Our Services

Endodontic Therapy (also known as root canal therapy)

The aim of endodontic therapy is to save the tooth that has been badly damaged due to decay, disease or trauma. As a natural tooth generally functions better than any replacement options following extraction, endodontic therapy is the preferred treatment to retain the natural tooth.

The infected pulp is removed and medication is placed in the root canals to provide an antibacterial action between appointments. The medication in the root canals may need to be replaced at subsequent appointments depending on the individual case. The root canals are filled with a permanent filling at the final appointment.

In many cases, endodontic therapy will be successful and enable retention of the tooth for many years. However, all teeth are not equal and the lifespan of teeth can vary depending on many factors. Your Endodontist will assess the prognosis of your tooth on an individual basis and discuss the likely risks so that each patient can make an informed decision regarding proceeding with endodontic therapy. In some cases, endodontic therapy may not be the most ideal treatment option and other alternatives can be discussed.

Endodontic Retreatment

With appropriate care, the endodontic therapy can remain successful for the entire life of a natural tooth. However, sometimes associated pain or further infection may re-occur months or years after a tooth has been treated. This may be due to a resistant infection, further deep decay, trauma or a cracked tooth or filling that allows bacteria to re-enter the root canals of the tooth and cause further infection. An additional course of endodontic treatment may be recommended that removes the initial root fillings, and allows further instrumentation and disinfection of the root canals before a new root filling is placed.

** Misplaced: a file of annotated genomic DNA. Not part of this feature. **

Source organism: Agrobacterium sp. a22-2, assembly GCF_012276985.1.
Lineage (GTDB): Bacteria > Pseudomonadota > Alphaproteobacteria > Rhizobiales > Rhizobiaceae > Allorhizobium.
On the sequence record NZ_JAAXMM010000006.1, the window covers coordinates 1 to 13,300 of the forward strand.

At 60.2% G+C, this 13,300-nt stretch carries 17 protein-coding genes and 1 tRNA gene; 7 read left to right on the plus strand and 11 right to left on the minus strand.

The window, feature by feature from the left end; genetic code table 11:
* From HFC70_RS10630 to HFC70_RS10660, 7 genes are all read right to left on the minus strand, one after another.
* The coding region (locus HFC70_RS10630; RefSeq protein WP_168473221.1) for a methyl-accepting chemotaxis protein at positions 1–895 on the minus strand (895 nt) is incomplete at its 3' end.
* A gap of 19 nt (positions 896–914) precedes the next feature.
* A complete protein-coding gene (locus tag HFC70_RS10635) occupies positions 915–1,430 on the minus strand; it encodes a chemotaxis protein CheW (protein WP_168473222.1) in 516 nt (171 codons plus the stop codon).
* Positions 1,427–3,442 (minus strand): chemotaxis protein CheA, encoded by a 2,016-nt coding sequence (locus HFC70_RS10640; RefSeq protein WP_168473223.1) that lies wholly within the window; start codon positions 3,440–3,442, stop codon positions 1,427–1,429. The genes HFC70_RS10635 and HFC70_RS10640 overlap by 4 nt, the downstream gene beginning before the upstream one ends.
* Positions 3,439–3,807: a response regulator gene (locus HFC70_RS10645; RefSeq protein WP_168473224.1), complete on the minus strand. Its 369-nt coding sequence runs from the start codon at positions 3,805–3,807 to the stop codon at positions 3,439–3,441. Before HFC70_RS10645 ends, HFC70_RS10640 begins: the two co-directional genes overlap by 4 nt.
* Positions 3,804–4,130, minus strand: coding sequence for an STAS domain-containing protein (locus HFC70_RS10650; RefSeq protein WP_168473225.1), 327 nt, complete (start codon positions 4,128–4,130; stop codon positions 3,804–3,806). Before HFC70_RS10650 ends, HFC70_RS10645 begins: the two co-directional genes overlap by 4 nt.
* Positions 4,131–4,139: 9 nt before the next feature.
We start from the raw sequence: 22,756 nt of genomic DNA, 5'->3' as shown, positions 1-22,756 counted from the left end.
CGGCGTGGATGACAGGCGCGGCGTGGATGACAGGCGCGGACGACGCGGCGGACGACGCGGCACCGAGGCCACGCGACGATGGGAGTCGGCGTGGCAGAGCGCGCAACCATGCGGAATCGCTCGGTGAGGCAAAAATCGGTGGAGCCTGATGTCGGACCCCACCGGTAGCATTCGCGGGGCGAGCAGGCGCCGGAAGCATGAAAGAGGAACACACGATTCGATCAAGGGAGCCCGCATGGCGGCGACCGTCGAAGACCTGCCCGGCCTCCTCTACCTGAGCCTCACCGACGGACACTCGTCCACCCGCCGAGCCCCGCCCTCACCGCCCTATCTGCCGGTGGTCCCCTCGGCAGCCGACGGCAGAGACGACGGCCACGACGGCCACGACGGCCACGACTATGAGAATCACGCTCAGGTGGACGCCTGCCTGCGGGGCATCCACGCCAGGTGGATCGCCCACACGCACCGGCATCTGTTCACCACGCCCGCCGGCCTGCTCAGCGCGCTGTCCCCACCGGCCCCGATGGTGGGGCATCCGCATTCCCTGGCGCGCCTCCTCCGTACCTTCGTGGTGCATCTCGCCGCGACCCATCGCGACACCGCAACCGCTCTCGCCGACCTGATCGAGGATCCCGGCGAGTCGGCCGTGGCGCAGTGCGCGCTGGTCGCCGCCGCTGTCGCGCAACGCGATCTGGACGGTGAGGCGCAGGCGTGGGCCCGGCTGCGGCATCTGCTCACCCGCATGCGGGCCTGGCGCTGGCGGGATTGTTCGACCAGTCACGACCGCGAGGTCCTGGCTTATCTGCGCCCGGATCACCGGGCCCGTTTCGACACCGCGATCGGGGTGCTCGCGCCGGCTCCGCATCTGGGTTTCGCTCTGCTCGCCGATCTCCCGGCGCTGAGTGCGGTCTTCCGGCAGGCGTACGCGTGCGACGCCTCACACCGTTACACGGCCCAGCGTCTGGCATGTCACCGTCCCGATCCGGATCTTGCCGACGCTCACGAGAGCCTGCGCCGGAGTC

Traumatic Injuries

Injuries to the mouth can cause displacement of teeth or result in the tooth being knocked out of its socket requiring repositioning and stabilization of the teeth by your general dentist or Endodontist. If the pulp remains healthy then no other treatment may be required but if the pulp becomes damaged or infected, endodontic therapy may be required as soon as possible.

A traumatic blow may cause a fracture in crowns or roots of teeth. In these situations, assessment and review of the teeth is required to judge the need for endodontic therapy.

Cracked/Fractured Teeth

There are many types of cracks or fractures that can occur in teeth with symptoms not always experienced. Symptoms may include pain when chewing or temperature sensitivities and pain may come and go. Some cracks may not significantly affect the pulp and may only require a filling to resolve the painful symptoms. Alternatively, crack lines may extend to a depth that allows infection of the pulp tissues, requiring endodontic therapy. Careful assessment of each tooth is required to determine which treatment option is most ideal.

Endodontic Bleaching